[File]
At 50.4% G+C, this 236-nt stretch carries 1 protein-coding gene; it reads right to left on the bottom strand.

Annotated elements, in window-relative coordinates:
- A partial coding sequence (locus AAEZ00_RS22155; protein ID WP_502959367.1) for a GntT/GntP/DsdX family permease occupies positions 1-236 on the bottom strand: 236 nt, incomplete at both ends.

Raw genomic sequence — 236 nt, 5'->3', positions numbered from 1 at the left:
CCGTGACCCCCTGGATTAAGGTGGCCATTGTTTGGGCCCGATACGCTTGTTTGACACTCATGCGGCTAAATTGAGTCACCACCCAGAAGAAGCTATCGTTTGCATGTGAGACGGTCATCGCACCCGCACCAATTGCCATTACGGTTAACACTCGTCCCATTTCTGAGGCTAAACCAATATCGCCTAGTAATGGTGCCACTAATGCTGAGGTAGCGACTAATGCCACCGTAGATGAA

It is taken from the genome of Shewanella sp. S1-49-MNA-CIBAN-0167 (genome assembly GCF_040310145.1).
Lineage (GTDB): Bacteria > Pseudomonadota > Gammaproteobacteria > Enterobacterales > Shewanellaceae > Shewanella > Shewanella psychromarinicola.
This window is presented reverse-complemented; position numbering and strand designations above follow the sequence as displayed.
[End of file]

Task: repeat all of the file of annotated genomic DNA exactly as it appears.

At 50.4% G+C, this 236-nt stretch carries 1 protein-coding gene; it reads right to left on the bottom strand.

Annotated elements, in window-relative coordinates:
- A partial coding sequence (locus AAEZ00_RS22155; protein ID WP_502959367.1) for a GntT/GntP/DsdX family permease occupies positions 1-236 on the bottom strand: 236 nt, incomplete at both ends.

Raw genomic sequence — 236 nt, 5'->3', positions numbered from 1 at the left:
CCGTGACCCCCTGGATTAAGGTGGCCATTGTTTGGGCCCGATACGCTTGTTTGACACTCATGCGGCTAAATTGAGTCACCACCCAGAAGAAGCTATCGTTTGCATGTGAGACGGTCATCGCACCCGCACCAATTGCCATTACGGTTAACACTCGTCCCATTTCTGAGGCTAAACCAATATCGCCTAGTAATGGTGCCACTAATGCTGAGGTAGCGACTAATGCCACCGTAGATGAA

It is taken from the genome of Shewanella sp. S1-49-MNA-CIBAN-0167 (genome assembly GCF_040310145.1).
Lineage (GTDB): Bacteria > Pseudomonadota > Gammaproteobacteria > Enterobacterales > Shewanellaceae > Shewanella > Shewanella psychromarinicola.
This window is presented reverse-complemented; position numbering and strand designations above follow the sequence as displayed.